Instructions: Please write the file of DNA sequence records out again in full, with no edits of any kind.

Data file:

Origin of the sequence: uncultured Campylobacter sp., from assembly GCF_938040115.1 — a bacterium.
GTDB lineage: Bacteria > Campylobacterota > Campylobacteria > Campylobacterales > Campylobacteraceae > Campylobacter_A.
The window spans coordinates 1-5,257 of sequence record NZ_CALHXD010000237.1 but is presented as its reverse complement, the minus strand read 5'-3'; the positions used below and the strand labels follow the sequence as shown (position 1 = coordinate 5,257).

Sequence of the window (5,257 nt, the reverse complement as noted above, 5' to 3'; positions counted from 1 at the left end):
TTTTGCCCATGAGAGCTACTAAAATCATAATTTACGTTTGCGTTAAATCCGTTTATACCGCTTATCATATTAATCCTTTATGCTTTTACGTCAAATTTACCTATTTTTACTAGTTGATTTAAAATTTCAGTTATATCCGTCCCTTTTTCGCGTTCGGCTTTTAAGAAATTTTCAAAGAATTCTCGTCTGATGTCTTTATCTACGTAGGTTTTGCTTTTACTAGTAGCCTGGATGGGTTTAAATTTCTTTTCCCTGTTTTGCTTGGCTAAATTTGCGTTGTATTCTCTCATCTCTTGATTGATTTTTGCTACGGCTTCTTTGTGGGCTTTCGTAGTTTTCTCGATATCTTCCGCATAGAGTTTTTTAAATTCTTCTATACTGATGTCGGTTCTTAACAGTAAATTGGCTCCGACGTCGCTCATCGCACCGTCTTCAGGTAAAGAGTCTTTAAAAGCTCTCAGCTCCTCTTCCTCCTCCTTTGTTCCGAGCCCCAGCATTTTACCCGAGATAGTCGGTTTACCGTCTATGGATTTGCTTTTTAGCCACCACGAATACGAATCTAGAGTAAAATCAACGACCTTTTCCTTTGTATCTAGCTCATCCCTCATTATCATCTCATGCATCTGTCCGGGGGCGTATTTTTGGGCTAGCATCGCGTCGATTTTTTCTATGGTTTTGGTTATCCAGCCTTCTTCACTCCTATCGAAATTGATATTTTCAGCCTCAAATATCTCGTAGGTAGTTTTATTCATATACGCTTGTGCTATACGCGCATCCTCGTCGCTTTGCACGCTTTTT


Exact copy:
Origin of the sequence: uncultured Campylobacter sp., from assembly GCF_938040115.1 — a bacterium.
GTDB lineage: Bacteria > Campylobacterota > Campylobacteria > Campylobacterales > Campylobacteraceae > Campylobacter_A.
The window spans coordinates 1-5,257 of sequence record NZ_CALHXD010000237.1 but is presented as its reverse complement, the minus strand read 5'-3'; the positions used below and the strand labels follow the sequence as shown (position 1 = coordinate 5,257).

Sequence of the window (5,257 nt, the reverse complement as noted above, 5' to 3'; positions counted from 1 at the left end):
TTTTGCCCATGAGAGCTACTAAAATCATAATTTACGTTTGCGTTAAATCCGTTTATACCGCTTATCATATTAATCCTTTATGCTTTTACGTCAAATTTACCTATTTTTACTAGTTGATTTAAAATTTCAGTTATATCCGTCCCTTTTTCGCGTTCGGCTTTTAAGAAATTTTCAAAGAATTCTCGTCTGATGTCTTTATCTACGTAGGTTTTGCTTTTACTAGTAGCCTGGATGGGTTTAAATTTCTTTTCCCTGTTTTGCTTGGCTAAATTTGCGTTGTATTCTCTCATCTCTTGATTGATTTTTGCTACGGCTTCTTTGTGGGCTTTCGTAGTTTTCTCGATATCTTCCGCATAGAGTTTTTTAAATTCTTCTATACTGATGTCGGTTCTTAACAGTAAATTGGCTCCGACGTCGCTCATCGCACCGTCTTCAGGTAAAGAGTCTTTAAAAGCTCTCAGCTCCTCTTCCTCCTCCTTTGTTCCGAGCCCCAGCATTTTACCCGAGATAGTCGGTTTACCGTCTATGGATTTGCTTTTTAGCCACCACGAATACGAATCTAGAGTAAAATCAACGACCTTTTCCTTTGTATCTAGCTCATCCCTCATTATCATCTCATGCATCTGTCCGGGGGCGTATTTTTGGGCTAGCATCGCGTCGATTTTTTCTATGGTTTTGGTTATCCAGCCTTCTTCACTCCTATCGAAATTGATATTTTCAGCCTCAAATATCTCGTAGGTAGTTTTATTCATATACGCTTGTGCTATACGCGCATCCTCGTCGCTTTGCACGCTTTTT